A new astronomical camera designed to see through thick walls of galactic dust into the nurseries where stars are born is ready for astronomers to use.
The SCUBA-2 (Submillimetre Common User Bolometer Array) camera has now been successfully installed as part of the James Clerk Maxwell Telescope on Mauna Kea volcano in Hawaii, and recently completed testing and calibration, said Mark Halpern, a physics professor at the University of British Columbia who took part in the setup and testing.
Extremely cold detectors
SCUBA's camera relies on sensitive detectors that are cooled to just 0.1 degrees Kelvin – just slightly higher than absolute zero.
"Each and every little pixel is a superconductor," said Mark Halpern, a University of British Columbia physicist who helped develop the camera.
The extreme cold is needed because the superconducting material only exists in its useful form at that very low temperature. It also reduces the background signals caused by molecules bumping into each other, which increase with temperature.
"Temperature really just consists of things wiggling," Halpern said. "If you have a delicate thing, it's going to get bumped around by things at high temperatures."
The cold temperatures are obtained by applying a vacuum to liquid helium to reduce the pressure and therefore the temperature at which it boils. The temperature is extra cold when a lighter isotope of helium is used.
The camera is designed to be able to take pictures of areas within galaxies where newborn stars and their planets are forming. Stars form from clouds of dust and gas collapsing under the weight of their own gravity, and the thick dust absorbs all visible light. That makes it impossible to see inside the star nurseries using regular optical devices.
However, SCUBA-2 is able to see heat and other long wavelengths of light that are invisible to the human eye.
"It's really a lot like x-rays," Halpern said. Just as x-rays can see through human skin and clothes that are impenetrable to visible light, revealing bones and organs, SCUBA-2 can see right through the dust that obscures certain parts of galaxies.
"The galaxies are translucent at these wavelengths," Halpern said.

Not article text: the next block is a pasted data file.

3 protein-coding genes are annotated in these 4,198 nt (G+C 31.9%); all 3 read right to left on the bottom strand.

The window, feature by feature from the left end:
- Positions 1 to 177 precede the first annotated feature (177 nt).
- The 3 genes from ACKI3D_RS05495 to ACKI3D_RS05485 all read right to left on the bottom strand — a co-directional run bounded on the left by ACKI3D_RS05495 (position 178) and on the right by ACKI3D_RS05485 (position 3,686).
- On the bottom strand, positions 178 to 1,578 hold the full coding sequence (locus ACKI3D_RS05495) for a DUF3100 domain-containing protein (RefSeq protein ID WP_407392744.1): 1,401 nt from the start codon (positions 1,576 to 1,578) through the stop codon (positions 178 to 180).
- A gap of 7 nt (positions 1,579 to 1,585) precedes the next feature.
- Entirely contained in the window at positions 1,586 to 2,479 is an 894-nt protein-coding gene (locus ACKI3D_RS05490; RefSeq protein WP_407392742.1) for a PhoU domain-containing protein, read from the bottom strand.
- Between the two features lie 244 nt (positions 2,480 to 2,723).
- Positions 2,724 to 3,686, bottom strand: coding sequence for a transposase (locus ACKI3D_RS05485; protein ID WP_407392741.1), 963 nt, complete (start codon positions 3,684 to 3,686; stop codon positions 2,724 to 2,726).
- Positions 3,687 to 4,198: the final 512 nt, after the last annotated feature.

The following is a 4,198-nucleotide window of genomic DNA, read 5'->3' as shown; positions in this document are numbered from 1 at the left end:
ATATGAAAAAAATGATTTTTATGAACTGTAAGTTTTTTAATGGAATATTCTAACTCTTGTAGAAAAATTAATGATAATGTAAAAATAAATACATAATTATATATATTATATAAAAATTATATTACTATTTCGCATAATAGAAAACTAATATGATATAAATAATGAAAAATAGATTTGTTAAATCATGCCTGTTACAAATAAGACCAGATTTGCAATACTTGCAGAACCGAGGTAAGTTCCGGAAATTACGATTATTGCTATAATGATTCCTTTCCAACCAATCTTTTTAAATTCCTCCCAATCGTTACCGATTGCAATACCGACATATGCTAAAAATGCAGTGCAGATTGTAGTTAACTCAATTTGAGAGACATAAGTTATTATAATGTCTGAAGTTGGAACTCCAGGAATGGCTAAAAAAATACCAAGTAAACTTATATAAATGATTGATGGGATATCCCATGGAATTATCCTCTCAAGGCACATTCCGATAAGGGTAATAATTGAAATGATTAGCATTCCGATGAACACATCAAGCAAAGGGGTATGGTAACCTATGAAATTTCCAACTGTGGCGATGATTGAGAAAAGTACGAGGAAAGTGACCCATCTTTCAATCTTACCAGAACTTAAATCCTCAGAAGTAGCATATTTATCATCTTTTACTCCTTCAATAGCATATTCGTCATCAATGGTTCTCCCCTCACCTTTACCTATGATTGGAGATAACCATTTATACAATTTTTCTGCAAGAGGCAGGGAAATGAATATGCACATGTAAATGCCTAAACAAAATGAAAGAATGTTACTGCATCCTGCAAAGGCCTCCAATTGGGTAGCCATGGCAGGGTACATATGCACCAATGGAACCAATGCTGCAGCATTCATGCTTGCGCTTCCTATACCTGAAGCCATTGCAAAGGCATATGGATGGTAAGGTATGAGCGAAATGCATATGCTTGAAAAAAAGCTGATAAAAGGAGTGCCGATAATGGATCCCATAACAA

Objects such as stars and planets are visible because they are warmer than the surrounding universe, and SCUBA-2 can see the glow of the heat they give off.
One of the studies SCUBA-2 is undertaking is a survey of so-called "starburst galaxies," said Halpern, who is one of the coordinators for the international survey.
Such galaxies pop out 1000 new stars per year — a huge number compared to the one a year produced by our own galaxy, the Milky Way.
"They're unbelievably bright — no matter how far they are, we can see them," said Halpern. "They're like flashbulbs going off."
He added that neither the starburst galaxies' nor the Milky Way's rates of star formation are sustainable in the long term given the estimated age of the universe and the number of stars in each galaxy. By mapping star formation within galaxies, the study aims to help researchers understand how galaxies form and evolve over time.
SCUBA-2 is the faster, more powerful successor to a similar device called SCUBA.
According to Wayne Holland, a scientist from the UK Astronomy Technology Centre, which is leading the project, SCUBA-2 can image in a few hours an area of the sky that would have taken SCUBA 20 nights. In addition, its high sensitivity means it can detect faint objects that have never been seen before.
Canadians played a key role in the development of the camera. Halpern and colleagues at the University of British Columbia developed the electronics that read the signals from the detectors and the software used to analyze the data. Two accessories for the camera — a spectrometer and a polarizer — are currently being built in Lethbridge, Alta., and the University of Montreal, respectively. The University of Waterloo has been coordinating the Canadian contributions to the international project, which received part of its funding from the Canada Foundation for Innovation.